Upset about the number of films that don't score highly on so-called "gender equality"? Then boycott them, says the Women's Media Summit, a group of 100 leaders in different industries.

According to Deadline, the group recently released a plan of action for "eliminating gender inequity in U.S. entertainment media," outlining a strategy to "boycott films that score poorly on gender equity."

"Women hold only 3% of above-the-line and greenlighting positions in the media industry and are vastly underrepresented as protagonists and lead characters in film and television," reads the white paper. "Women hold only 17% of influential positions behind-the-scenes as directors, writers, producers, executive producers, editors, and cinematographers. This means that four out of five influential positions creating Hollywood blockbusters are held by men."

The paper also laid out the following seven strategies to fight the alleged gender gap:

  1. Litigation against gender discriminatory practices;
  2. Lobbying policymakers at the federal level to address persistent gender discrimination in entertainment media;
  3. Tax credits to encourage the hiring of more female filmmakers;
  4. Development of a financing network for female filmmakers (Media Incubator and Marketplace);
  5. Development of a promotion fund to advertise films made by women (FundHer);
  6. Marketing to educate the public about the issue of gender discrimination in Hollywood; and
  7. A consumer campaign to encourage viewers to vote with their dollars for gender equity in Hollywood.

"The first two action plans use government leverage to reform the media industry by compelling better oversight and possibly, incentives, from the judicial, executive, and legislative branches," the paper continues. "The next three action plans use financial leverage to increase the number of female content producers. The last two action plans leverage the public to reform the industry through increased awareness of the problem and getting viewers to pressure the industry to hire and feature more women through consumer activism."

The summit also created two new programs: Women’s Media Action Coalition, tasked with implementing the seven strategies, and GradeMyMovie.com, a site for SJWs to grade movies based on their gender equality. They hope to have a steady army of two million activists that will "boycott films that score poorly on gender equity" and "encourage viewers to vote with their dollars for gender equity."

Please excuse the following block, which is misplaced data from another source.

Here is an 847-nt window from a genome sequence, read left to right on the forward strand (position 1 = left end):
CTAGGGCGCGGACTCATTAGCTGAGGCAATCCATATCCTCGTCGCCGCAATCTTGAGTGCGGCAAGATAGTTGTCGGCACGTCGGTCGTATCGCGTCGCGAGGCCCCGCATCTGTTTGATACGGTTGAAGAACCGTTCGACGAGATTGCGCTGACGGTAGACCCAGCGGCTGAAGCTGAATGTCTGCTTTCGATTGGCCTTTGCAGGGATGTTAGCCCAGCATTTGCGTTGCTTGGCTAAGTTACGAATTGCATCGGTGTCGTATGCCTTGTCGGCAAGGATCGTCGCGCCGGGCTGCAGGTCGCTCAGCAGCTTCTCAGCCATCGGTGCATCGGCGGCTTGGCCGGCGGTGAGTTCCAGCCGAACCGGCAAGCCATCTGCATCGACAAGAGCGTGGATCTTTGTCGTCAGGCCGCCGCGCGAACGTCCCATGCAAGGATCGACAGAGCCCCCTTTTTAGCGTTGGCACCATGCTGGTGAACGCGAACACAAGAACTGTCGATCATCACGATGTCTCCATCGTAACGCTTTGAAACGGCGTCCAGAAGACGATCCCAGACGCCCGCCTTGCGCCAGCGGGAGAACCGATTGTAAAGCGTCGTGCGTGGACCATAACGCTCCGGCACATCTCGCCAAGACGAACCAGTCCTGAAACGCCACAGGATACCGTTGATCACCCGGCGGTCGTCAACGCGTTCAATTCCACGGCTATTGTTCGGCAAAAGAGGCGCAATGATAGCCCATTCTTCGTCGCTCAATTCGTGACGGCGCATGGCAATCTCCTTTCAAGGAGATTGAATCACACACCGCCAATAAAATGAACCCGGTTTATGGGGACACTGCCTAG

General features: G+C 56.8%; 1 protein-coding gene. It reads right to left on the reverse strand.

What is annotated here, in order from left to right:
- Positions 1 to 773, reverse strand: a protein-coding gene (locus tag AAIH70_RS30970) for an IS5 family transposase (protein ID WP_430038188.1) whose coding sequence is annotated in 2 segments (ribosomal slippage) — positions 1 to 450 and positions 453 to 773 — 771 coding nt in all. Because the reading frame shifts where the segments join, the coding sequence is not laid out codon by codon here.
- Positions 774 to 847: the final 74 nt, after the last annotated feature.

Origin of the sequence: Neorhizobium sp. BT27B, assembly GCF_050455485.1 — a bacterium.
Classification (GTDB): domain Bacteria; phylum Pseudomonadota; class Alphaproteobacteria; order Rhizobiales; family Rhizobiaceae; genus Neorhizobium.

"One of the goals is to draft model legislation to offer tax incentives to production companies that hire women above and below the line, and within five years, to pass legislation for a female filmmaker tax credit in at least 10 states," reports Deadline. "Illinois already has established tax credits for racial and gender diversity in hiring, and New York and California are considering similar legislation."

More ridiculously, the group also seeks to have a labeling system on movies akin to the "No animals were harmed in the making of this film" we see during the end credits.

"A lot of smart people have been working on gender injustice in entertainment media for decades, but progress has been slow and stagnant in recent years," said Caroline Heldman, co-author of the document and an associate professor of politics at Occidental College. "This white paper provides the blueprint for a new national movement to demand an equal seat at the table for women in entertainment media."

Director Maria Giese, who co-authored the paper, said: "Hollywood has kept women filmmakers shut out for decades because it is allowed to self-regulate and faces no effective oversight body. Now is the time to stop relying on inside-industry solutions and demand the opportunity for equal participation in our nation’s cultural narrative."

Producer Christine Walker said: "Efforts are already underway to run a concerted campaign using litigation, legislation, and consumer activism to pressure the industry to do the right thing by hiring more women behind the scenes and featuring more and better female characters in film, television and streaming media."